“It’s too much work!” “There are so many other things to do.” “I just don’t have enough ambition to go right away.” Are these excuses good enough reason to take a year off? Is it OK to take a semester off every once in a while? Gaps are growing in trend. More and more students are saying “no” to college and “yes!” to time off.
Yes, some students take time off to do absolutely nothing. There are the students who spend the year strictly on party time or catching up on all those missed Regis and Kelly episodes.
There are others who spend their time a bit more wisely. “I spent a year getting to know what I wanted to do for my major,” zoology junior Rachel Taylor said. “I got tons of real world experience. I worked and even had the opportunity to volunteer at the Detroit Zoo.” After finishing two years at OCC, Oakland Community College, Taylor decided to take a year off to do some major soul searching.
A gap year does not only pertain to the students taking a year off after high school graduation – students also take off semesters or a year after already being in college.
Most students are in school from pre-school to high school graduation. They’re worn out, not ready, unsure about their major, or want to pursue other things before jumping into college. Some students need time to regroup and mentally prepare for this new experience.
Ever think the students who take a year or two off never go back to school? New research shows that students who take a semester, a year, or years of school off are more likely to graduate than the average college student: 70 percent, to be exact. The time spent away from school tends to give students a break and make them want to do the best they can.
“I’ve heard that universities like it when you take a year off, to get experience,” said Taylor. She’s right, many universities favor the gap year. Harvard encourages students to take a year off to “pursue a special project or activity, work, or spend time in another meaningful way…” Harvard is not alone in this new tactic. Yale, Princeton, Stanford and many other prestigious schools defer admission, some even encouraging students to take a year off.
According to the MSU Office of Admissions Web site, the student wanting to take time away would need to write an official letter addressing the time off, the reason and any other relevant information. After being admitted to MSU, acceptance to the school is good for one year. The office recommends that students wait to apply and apply closer to the anticipated start date.
It was almost impossible to find a gap year student on MSU’s campus, though. “I want to get done in four years,” social work junior Yolanda Hines said. “I like it on campus, it’s peaceful, and I don’t really want to go home. It would be a waste of money to take a year off.” She shares the attitudes of many students on campus. Most came here expecting four years of school, without taking any breaks in between.
Not all students have the right mindset to take a year off school. According to Taylor, students should only consider a gap year if they are financially able. “Don’t go into any more debt than you have to,” she said.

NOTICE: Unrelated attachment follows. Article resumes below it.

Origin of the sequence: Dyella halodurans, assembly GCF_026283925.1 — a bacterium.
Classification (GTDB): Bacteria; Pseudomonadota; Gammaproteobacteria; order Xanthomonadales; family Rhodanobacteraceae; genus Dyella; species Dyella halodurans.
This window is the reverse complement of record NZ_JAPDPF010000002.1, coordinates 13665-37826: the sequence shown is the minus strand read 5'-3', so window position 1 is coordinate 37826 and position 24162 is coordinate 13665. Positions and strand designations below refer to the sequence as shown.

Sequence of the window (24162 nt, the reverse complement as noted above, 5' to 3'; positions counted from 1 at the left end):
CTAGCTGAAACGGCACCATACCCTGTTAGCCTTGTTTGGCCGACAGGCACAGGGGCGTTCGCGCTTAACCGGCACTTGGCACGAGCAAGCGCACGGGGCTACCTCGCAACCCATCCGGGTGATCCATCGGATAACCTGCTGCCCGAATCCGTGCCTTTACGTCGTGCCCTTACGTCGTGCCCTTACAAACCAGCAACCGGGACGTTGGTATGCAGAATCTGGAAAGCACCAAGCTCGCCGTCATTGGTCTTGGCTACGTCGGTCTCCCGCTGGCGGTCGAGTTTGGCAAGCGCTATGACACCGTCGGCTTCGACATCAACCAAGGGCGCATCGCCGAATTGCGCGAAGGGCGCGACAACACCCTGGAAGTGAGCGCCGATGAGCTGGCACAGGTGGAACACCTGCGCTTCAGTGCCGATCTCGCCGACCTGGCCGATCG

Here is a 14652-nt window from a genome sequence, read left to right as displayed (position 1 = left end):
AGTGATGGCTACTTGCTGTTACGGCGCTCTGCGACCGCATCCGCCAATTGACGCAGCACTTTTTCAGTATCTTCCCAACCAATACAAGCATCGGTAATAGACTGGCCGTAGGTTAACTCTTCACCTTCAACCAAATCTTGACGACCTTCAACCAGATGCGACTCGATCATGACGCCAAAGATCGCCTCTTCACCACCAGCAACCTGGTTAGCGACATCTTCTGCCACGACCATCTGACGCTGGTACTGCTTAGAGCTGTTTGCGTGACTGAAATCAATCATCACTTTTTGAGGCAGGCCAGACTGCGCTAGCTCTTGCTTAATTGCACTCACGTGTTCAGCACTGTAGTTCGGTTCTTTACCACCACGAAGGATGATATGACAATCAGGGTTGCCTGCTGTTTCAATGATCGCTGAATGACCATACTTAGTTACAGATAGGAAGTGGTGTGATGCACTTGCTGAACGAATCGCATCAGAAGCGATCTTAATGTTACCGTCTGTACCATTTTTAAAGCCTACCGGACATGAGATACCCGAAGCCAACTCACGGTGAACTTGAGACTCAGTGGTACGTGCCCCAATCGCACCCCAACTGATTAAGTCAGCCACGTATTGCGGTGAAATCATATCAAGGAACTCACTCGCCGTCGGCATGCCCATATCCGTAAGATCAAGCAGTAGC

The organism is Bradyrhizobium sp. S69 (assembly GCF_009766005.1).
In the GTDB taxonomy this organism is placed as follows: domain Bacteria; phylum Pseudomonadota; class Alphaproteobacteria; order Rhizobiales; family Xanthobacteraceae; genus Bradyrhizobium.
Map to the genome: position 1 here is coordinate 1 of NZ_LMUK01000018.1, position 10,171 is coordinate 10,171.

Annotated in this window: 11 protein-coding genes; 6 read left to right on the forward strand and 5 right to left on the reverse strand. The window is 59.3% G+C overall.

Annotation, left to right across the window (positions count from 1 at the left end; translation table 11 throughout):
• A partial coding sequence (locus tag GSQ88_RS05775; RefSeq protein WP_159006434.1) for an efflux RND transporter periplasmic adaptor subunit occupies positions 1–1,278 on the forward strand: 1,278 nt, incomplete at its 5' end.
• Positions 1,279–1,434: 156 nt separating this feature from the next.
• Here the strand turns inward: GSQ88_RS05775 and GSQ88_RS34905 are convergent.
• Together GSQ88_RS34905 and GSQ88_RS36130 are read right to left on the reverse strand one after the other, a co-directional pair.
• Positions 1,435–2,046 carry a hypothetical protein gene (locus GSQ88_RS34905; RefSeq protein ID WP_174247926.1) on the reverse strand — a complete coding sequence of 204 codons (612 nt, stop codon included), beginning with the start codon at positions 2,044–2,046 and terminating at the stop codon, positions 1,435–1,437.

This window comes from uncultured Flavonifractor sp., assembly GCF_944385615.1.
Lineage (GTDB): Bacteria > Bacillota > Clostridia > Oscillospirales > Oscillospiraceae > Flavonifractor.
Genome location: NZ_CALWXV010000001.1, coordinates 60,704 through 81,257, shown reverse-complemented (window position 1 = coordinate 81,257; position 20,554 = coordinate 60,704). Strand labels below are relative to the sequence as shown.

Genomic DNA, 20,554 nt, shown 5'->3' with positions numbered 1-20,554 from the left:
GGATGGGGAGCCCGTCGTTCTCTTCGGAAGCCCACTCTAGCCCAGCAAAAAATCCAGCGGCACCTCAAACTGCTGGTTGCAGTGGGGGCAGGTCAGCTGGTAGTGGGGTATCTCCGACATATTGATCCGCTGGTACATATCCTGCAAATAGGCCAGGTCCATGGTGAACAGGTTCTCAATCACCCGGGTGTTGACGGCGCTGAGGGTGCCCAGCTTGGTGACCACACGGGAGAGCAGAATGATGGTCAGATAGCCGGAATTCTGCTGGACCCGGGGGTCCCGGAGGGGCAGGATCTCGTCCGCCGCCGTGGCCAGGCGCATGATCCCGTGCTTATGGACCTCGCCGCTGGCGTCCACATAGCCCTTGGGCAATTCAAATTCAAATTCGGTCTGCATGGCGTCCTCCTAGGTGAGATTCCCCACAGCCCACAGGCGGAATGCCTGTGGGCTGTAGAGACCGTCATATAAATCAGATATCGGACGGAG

Rest and relaxation are important. Taylor was probably right in saying that it would not be good to have such a busy year that it’s not like a year was taken off at all. But, the year should not be an excuse for the lazy student to do nothing. More than rest should go into the time off.
Talking to students that have taken time off has yielded the following tips for a successful gap year:
1) Have a plan and be productive. Don’t spend all your time on the couch with a bag of potato chips, watching your favorite television show. Get out in the world and experience new things. Travel abroad to Africa to help with AIDS research, take a European vacation to experience different cultures or join the Peace Corps. Or, you could have some other more reasonable plans. Volunteer for an organization that means something to you, job shadow the career you are planning to pursue and, of course, spend some time to relax.
2) Stay focused. A year is a long time. Don’t wait until the last week of your year to start all these goals. Get started right away. You know how it is telling yourself there’s always another day. “I can get to it tomorrow, geeze, I have a whole year! What’s the rush?” Pushing your plans off for a few days turns into weeks, into months, and before you know it, it’s the day before classes start. Don’t slack off.
3) Be prepared. Spend this time away preparing for your educational goals. You need to remember that you will be back in school someday. College is one of the most important, rewarding and challenging areas in a person’s life. You don’t want to walk into your calculus class without remembering how to do simple arithmetic. Spend time studying for the LSAT, PCAT, MCAT or “whatever” SAT/CAT. You want to be ready for this new endeavor and to be as successful as possible.
A gap year can be beneficial. Students like it, universities recommend it, and it provides a (in some cases a much needed) break. Gap years/semesters are a new trend that many students are taking advantage of. Does taking a year off mean the student won’t ever go back? Let’s face it; college is becoming a commodity these days. But students shouldn’t be scared to take some time off, so long as that time doesn’t become a lifetime.

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